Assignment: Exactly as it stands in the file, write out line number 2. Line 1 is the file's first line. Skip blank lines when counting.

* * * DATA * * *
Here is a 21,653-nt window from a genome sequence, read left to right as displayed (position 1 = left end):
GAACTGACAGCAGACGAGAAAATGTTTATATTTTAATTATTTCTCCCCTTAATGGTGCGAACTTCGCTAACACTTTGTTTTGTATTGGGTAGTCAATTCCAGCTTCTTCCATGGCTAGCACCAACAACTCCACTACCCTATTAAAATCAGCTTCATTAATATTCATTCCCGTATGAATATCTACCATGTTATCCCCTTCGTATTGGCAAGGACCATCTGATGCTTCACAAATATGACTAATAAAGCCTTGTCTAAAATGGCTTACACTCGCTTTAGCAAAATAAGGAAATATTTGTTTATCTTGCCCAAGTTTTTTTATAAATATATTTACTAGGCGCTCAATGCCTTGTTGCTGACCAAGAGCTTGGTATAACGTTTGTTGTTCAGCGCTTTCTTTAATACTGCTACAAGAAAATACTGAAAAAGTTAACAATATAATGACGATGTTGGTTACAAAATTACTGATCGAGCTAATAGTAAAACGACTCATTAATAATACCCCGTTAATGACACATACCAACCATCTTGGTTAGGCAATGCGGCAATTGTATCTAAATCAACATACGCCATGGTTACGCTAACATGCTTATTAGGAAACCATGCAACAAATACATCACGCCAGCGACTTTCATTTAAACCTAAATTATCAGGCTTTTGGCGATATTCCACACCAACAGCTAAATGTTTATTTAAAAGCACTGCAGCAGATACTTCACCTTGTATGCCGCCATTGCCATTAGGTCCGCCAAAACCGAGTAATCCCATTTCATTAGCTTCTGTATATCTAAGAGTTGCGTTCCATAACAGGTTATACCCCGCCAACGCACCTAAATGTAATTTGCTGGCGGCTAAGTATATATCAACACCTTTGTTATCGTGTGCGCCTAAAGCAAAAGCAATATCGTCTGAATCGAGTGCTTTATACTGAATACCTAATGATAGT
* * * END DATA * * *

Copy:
GAACTGACAGCAGACGAGAAAATGTTTATATTTTAATTATTTCTCCCCTTAATGGTGCGAACTTCGCTAACACTTTGTTTTGTATTGGGTAGTCAATTCCAGCTTCTTCCATGGCTAGCACCAACAACTCCACTACCCTATTAAAATCAGCTTCATTAATATTCATTCCCGTATGAATATCTACCATGTTATCCCCTTCGTATTGGCAAGGACCATCTGATGCTTCACAAATATGACTAATAAAGCCTTGTCTAAAATGGCTTACACTCGCTTTAGCAAAATAAGGAAATATTTGTTTATCTTGCCCAAGTTTTTTTATAAATATATTTACTAGGCGCTCAATGCCTTGTTGCTGACCAAGAGCTTGGTATAACGTTTGTTGTTCAGCGCTTTCTTTAATACTGCTACAAGAAAATACTGAAAAAGTTAACAATATAATGACGATGTTGGTTACAAAATTACTGATCGAGCTAATAGTAAAACGACTCATTAATAATACCCCGTTAATGACACATACCAACCATCTTGGTTAGGCAATGCGGCAATTGTATCTAAATCAACATACGCCATGGTTACGCTAACATGCTTATTAGGAAACCATGCAACAAATACATCACGCCAGCGACTTTCATTTAAACCTAAATTATCAGGCTTTTGGCGATATTCCACACCAACAGCTAAATGTTTATTTAAAAGCACTGCAGCAGATACTTCACCTTGTATGCCGCCATTGCCATTAGGTCCGCCAAAACCGAGTAATCCCATTTCATTAGCTTCTGTATATCTAAGAGTTGCGTTCCATAACAGGTTATACCCCGCCAACGCACCTAAATGTAATTTGCTGGCGGCTAAGTATATATCAACACCTTTGTTATCGTGTGCGCCTAAAGCAAAAGCAATATCGTCTGAATCGAGTGCTTTATACTGAATACCTAATGATAGT